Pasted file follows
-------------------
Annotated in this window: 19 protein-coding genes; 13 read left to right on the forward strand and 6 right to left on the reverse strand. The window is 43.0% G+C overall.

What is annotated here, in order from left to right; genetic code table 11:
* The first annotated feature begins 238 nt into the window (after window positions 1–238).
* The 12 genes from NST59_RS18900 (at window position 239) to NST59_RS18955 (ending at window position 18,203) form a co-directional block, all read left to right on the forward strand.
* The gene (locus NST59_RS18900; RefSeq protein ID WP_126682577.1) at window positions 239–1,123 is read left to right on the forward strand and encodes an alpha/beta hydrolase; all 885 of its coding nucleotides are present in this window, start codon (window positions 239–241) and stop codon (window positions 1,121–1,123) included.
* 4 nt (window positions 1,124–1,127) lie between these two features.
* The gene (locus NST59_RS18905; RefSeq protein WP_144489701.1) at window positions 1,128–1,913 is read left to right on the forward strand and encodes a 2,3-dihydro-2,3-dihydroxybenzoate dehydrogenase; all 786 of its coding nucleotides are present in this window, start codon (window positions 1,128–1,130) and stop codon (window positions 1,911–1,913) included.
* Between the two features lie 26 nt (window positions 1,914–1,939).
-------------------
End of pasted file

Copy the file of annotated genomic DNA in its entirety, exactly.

Annotated in this window: 19 protein-coding genes; 13 read left to right on the forward strand and 6 right to left on the reverse strand. The window is 43.0% G+C overall.

What is annotated here, in order from left to right; genetic code table 11:
* The first annotated feature begins 238 nt into the window (after window positions 1–238).
* The 12 genes from NST59_RS18900 (at window position 239) to NST59_RS18955 (ending at window position 18,203) form a co-directional block, all read left to right on the forward strand.
* The gene (locus NST59_RS18900; RefSeq protein ID WP_126682577.1) at window positions 239–1,123 is read left to right on the forward strand and encodes an alpha/beta hydrolase; all 885 of its coding nucleotides are present in this window, start codon (window positions 239–241) and stop codon (window positions 1,121–1,123) included.
* 4 nt (window positions 1,124–1,127) lie between these two features.
* The gene (locus NST59_RS18905; RefSeq protein WP_144489701.1) at window positions 1,128–1,913 is read left to right on the forward strand and encodes a 2,3-dihydro-2,3-dihydroxybenzoate dehydrogenase; all 786 of its coding nucleotides are present in this window, start codon (window positions 1,128–1,130) and stop codon (window positions 1,911–1,913) included.
* Between the two features lie 26 nt (window positions 1,914–1,939).